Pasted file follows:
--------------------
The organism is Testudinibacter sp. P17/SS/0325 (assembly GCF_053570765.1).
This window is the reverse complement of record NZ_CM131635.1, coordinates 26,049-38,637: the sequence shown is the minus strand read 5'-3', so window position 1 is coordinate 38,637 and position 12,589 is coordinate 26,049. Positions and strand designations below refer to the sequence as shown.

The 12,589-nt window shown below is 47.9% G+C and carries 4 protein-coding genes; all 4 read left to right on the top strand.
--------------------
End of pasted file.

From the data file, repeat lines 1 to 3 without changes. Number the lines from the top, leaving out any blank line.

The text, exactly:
The organism is Testudinibacter sp. P17/SS/0325 (assembly GCF_053570765.1).
This window is the reverse complement of record NZ_CM131635.1, coordinates 26,049-38,637: the sequence shown is the minus strand read 5'-3', so window position 1 is coordinate 38,637 and position 12,589 is coordinate 26,049. Positions and strand designations below refer to the sequence as shown.

The 12,589-nt window shown below is 47.9% G+C and carries 4 protein-coding genes; all 4 read left to right on the top strand.